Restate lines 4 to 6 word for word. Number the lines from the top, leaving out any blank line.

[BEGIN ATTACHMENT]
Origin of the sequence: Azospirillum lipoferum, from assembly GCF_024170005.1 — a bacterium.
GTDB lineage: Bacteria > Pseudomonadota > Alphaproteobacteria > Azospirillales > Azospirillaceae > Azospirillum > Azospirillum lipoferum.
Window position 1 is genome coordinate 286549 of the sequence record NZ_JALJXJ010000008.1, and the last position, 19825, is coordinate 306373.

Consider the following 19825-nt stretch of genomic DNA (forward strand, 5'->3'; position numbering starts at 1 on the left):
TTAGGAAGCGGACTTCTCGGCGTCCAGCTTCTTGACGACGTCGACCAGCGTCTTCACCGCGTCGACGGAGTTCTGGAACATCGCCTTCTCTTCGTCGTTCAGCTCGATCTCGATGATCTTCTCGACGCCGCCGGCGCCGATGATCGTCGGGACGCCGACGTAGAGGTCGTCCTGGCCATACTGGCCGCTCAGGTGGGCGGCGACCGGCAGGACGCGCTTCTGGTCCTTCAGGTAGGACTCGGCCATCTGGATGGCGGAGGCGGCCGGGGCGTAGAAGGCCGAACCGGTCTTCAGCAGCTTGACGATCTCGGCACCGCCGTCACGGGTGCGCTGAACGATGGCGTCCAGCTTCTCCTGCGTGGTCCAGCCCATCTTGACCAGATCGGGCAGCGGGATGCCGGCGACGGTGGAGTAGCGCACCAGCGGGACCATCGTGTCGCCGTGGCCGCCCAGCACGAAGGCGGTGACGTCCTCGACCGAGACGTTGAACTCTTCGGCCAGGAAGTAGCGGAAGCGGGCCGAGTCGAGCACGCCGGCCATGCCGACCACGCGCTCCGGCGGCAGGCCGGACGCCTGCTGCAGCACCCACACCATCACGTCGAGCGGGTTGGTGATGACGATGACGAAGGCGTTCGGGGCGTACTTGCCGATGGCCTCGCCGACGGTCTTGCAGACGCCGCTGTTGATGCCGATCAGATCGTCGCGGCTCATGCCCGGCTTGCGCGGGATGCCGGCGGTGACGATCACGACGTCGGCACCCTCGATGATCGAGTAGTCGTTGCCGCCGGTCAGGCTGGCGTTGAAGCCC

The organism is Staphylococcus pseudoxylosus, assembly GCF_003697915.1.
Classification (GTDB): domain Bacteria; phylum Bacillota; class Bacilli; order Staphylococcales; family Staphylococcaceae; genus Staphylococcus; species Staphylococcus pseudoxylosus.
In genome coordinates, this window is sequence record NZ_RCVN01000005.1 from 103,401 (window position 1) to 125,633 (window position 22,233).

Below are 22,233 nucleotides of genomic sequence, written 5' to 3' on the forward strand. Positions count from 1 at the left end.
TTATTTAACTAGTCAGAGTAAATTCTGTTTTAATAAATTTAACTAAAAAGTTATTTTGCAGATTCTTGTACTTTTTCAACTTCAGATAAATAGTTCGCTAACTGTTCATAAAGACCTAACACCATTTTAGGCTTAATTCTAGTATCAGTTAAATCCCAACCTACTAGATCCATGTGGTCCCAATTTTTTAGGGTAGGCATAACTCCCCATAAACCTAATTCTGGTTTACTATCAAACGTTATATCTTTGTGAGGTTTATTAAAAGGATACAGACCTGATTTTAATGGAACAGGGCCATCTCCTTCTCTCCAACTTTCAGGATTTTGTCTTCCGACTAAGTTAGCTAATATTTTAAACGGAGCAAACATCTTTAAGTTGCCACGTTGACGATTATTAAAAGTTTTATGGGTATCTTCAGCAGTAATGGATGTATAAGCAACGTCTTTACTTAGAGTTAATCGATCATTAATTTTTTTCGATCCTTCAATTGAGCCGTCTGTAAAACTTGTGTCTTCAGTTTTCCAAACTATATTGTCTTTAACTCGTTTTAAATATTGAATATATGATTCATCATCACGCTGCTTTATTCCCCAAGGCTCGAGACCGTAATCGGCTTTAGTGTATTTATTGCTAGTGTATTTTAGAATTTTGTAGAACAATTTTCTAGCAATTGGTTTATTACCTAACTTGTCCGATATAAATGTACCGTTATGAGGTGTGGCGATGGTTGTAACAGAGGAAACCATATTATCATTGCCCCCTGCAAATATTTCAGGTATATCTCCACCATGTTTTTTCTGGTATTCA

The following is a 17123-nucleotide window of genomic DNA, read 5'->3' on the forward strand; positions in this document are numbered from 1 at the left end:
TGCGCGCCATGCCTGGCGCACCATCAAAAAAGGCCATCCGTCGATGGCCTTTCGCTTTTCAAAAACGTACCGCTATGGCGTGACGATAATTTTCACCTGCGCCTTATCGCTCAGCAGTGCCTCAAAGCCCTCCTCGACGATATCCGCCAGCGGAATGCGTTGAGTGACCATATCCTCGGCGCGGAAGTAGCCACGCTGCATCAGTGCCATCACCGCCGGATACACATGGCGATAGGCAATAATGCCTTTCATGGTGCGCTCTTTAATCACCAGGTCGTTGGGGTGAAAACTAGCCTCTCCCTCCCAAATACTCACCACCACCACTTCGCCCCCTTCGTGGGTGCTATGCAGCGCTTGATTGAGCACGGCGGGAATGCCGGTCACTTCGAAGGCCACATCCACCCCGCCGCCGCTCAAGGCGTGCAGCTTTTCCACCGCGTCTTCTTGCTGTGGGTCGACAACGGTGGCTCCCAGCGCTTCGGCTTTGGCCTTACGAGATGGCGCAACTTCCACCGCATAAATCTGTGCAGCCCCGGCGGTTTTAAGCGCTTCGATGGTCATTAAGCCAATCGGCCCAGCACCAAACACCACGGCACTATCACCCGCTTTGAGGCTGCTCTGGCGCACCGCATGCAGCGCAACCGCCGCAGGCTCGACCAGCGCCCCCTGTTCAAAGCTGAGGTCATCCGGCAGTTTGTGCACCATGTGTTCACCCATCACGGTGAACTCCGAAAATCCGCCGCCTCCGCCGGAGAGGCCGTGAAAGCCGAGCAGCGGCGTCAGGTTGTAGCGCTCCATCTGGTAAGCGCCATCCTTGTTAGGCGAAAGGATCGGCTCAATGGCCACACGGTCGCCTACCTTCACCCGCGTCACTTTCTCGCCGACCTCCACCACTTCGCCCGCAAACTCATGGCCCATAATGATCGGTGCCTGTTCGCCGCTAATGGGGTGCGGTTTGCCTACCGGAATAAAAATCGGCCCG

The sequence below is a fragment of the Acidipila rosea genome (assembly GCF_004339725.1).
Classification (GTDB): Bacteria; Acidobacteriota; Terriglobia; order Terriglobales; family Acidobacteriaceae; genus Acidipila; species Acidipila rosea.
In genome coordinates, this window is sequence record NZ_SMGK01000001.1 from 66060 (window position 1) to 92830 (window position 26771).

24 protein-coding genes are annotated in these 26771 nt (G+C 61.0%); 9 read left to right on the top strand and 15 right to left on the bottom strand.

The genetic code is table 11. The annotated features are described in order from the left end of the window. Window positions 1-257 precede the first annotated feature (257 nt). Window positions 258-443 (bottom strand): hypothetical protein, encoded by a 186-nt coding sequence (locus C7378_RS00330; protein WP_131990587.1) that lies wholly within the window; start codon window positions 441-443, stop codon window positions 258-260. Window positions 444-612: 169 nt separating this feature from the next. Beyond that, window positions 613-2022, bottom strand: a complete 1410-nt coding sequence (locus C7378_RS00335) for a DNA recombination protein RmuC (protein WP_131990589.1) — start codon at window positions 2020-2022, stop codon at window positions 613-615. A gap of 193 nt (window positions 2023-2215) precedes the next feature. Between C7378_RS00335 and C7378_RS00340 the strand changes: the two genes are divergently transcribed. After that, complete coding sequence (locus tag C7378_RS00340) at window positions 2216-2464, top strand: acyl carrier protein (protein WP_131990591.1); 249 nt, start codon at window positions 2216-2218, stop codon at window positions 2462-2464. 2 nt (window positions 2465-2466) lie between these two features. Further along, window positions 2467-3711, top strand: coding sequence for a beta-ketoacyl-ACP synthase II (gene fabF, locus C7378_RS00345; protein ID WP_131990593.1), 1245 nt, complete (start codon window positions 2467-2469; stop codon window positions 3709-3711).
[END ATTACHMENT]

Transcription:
Consider the following 19825-nt stretch of genomic DNA (forward strand, 5'->3'; position numbering starts at 1 on the left):
TTAGGAAGCGGACTTCTCGGCGTCCAGCTTCTTGACGACGTCGACCAGCGTCTTCACCGCGTCGACGGAGTTCTGGAACATCGCCTTCTCTTCGTCGTTCAGCTCGATCTCGATGATCTTCTCGACGCCGCCGGCGCCGATGATCGTCGGGACGCCGACGTAGAGGTCGTCCTGGCCATACTGGCCGCTCAGGTGGGCGGCGACCGGCAGGACGCGCTTCTGGTCCTTCAGGTAGGACTCGGCCATCTGGATGGCGGAGGCGGCCGGGGCGTAGAAGGCCGAACCGGTCTTCAGCAGCTTGACGATCTCGGCACCGCCGTCACGGGTGCGCTGAACGATGGCGTCCAGCTTCTCCTGCGTGGTCCAGCCCATCTTGACCAGATCGGGCAGCGGGATGCCGGCGACGGTGGAGTAGCGCACCAGCGGGACCATCGTGTCGCCGTGGCCGCCCAGCACGAAGGCGGTGACGTCCTCGACCGAGACGTTGAACTCTTCGGCCAGGAAGTAGCGGAAGCGGGCCGAGTCGAGCACGCCGGCCATGCCGACCACGCGCTCCGGCGGCAGGCCGGACGCCTGCTGCAGCACCCACACCATCACGTCGAGCGGGTTGGTGATGACGATGACGAAGGCGTTCGGGGCGTACTTGCCGATGGCCTCGCCGACGGTCTTGCAGACGCCGCTGTTGATGCCGATCAGATCGTCGCGGCTCATGCCCGGCTTGCGCGGGATGCCGGCGGTGACGATCACGACGTCGGCACCCTCGATGATCGAGTAGTCGTTGCCGCCGGTCAGGCTGGCGTTGAAGCCC

The organism is Staphylococcus pseudoxylosus, assembly GCF_003697915.1.